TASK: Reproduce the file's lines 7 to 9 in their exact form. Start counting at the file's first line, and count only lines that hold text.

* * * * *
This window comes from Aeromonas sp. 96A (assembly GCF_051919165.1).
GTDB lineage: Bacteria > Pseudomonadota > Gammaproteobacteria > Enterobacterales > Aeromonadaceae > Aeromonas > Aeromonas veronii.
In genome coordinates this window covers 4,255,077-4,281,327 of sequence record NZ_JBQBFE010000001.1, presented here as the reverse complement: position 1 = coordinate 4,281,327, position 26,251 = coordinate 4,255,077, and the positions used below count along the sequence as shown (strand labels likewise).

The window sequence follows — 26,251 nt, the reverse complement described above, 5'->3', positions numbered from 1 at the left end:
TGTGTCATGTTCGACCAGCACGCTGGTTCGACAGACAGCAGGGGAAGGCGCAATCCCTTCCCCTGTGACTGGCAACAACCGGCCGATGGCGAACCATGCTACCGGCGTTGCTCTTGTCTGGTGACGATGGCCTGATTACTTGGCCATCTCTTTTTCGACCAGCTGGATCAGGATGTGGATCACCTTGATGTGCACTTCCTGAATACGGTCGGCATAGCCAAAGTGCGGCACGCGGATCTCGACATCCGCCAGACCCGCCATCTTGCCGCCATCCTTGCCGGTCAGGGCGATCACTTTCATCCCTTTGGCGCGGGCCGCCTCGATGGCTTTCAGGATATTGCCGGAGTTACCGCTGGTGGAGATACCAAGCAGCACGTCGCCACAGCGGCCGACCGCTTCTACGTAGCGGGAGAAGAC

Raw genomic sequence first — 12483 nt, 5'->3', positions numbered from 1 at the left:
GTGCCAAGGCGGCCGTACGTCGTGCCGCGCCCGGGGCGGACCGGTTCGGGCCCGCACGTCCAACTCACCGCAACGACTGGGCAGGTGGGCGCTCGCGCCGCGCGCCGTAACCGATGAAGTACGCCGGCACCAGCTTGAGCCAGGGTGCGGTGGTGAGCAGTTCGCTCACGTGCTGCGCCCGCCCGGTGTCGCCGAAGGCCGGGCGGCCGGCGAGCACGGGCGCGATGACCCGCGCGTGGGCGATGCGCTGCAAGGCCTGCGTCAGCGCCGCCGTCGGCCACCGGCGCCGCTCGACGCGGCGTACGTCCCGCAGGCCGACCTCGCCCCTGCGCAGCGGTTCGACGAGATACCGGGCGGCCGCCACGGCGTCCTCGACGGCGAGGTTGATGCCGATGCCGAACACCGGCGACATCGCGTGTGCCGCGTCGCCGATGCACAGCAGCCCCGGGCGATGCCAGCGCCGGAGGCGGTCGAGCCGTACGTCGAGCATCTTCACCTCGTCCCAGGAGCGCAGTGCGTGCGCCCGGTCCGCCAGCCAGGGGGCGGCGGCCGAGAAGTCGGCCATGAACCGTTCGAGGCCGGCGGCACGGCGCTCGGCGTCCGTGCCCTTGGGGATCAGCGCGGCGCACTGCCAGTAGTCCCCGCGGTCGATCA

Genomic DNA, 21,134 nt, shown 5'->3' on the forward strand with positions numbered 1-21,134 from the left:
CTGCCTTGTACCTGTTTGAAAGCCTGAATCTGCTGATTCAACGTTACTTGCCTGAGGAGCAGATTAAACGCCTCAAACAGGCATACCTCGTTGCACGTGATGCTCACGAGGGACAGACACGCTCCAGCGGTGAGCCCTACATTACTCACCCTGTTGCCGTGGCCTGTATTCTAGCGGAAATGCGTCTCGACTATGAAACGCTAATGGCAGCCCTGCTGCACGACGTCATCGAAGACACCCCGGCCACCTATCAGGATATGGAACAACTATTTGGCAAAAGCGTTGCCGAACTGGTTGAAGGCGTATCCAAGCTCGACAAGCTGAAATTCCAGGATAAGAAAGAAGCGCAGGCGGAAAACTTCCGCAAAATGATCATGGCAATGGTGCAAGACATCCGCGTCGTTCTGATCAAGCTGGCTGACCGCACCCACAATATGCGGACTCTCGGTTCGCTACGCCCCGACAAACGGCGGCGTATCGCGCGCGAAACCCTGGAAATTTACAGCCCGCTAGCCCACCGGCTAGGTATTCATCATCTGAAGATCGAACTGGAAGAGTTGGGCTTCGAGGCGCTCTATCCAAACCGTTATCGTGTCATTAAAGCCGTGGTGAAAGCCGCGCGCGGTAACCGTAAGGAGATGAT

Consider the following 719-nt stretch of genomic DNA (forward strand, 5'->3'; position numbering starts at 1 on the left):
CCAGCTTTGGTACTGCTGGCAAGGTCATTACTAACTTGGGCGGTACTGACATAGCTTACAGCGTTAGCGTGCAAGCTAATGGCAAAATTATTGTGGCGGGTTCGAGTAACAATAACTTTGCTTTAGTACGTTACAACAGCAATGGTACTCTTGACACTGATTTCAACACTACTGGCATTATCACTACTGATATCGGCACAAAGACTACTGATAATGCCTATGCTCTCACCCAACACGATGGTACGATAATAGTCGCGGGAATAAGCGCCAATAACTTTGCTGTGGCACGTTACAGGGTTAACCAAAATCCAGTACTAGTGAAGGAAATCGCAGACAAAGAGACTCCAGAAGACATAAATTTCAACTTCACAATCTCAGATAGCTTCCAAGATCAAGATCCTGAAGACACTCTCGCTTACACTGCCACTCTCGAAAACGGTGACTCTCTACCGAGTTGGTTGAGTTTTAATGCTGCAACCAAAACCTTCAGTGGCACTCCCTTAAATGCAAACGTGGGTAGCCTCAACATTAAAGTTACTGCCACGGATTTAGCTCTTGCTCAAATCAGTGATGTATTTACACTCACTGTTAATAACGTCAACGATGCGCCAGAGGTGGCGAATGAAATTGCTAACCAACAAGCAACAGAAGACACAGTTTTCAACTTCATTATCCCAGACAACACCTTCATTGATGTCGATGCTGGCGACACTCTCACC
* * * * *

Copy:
GTGCCAAGGCGGCCGTACGTCGTGCCGCGCCCGGGGCGGACCGGTTCGGGCCCGCACGTCCAACTCACCGCAACGACTGGGCAGGTGGGCGCTCGCGCCGCGCGCCGTAACCGATGAAGTACGCCGGCACCAGCTTGAGCCAGGGTGCGGTGGTGAGCAGTTCGCTCACGTGCTGCGCCCGCCCGGTGTCGCCGAAGGCCGGGCGGCCGGCGAGCACGGGCGCGATGACCCGCGCGTGGGCGATGCGCTGCAAGGCCTGCGTCAGCGCCGCCGTCGGCCACCGGCGCCGCTCGACGCGGCGTACGTCCCGCAGGCCGACCTCGCCCCTGCGCAGCGGTTCGACGAGATACCGGGCGGCCGCCACGGCGTCCTCGACGGCGAGGTTGATGCCGATGCCGAACACCGGCGACATCGCGTGTGCCGCGTCGCCGATGCACAGCAGCCCCGGGCGATGCCAGCGCCGGAGGCGGTCGAGCCGTACGTCGAGCATCTTCACCTCGTCCCAGGAGCGCAGTGCGTGCGCCCGGTCCGCCAGCCAGGGGGCGGCGGCCGAGAAGTCGGCCATGAACCGTTCGAGGCCGGCGGCACGGCGCTCGGCGTCCGTGCCCTTGGGGATCAGCGCGGCGCACTGCCAGTAGTCCCCGCGGTCGATCA

Genomic DNA, 21,134 nt, shown 5'->3' on the forward strand with positions numbered 1-21,134 from the left:
CTGCCTTGTACCTGTTTGAAAGCCTGAATCTGCTGATTCAACGTTACTTGCCTGAGGAGCAGATTAAACGCCTCAAACAGGCATACCTCGTTGCACGTGATGCTCACGAGGGACAGACACGCTCCAGCGGTGAGCCCTACATTACTCACCCTGTTGCCGTGGCCTGTATTCTAGCGGAAATGCGTCTCGACTATGAAACGCTAATGGCAGCCCTGCTGCACGACGTCATCGAAGACACCCCGGCCACCTATCAGGATATGGAACAACTATTTGGCAAAAGCGTTGCCGAACTGGTTGAAGGCGTATCCAAGCTCGACAAGCTGAAATTCCAGGATAAGAAAGAAGCGCAGGCGGAAAACTTCCGCAAAATGATCATGGCAATGGTGCAAGACATCCGCGTCGTTCTGATCAAGCTGGCTGACCGCACCCACAATATGCGGACTCTCGGTTCGCTACGCCCCGACAAACGGCGGCGTATCGCGCGCGAAACCCTGGAAATTTACAGCCCGCTAGCCCACCGGCTAGGTATTCATCATCTGAAGATCGAACTGGAAGAGTTGGGCTTCGAGGCGCTCTATCCAAACCGTTATCGTGTCATTAAAGCCGTGGTGAAAGCCGCGCGCGGTAACCGTAAGGAGATGAT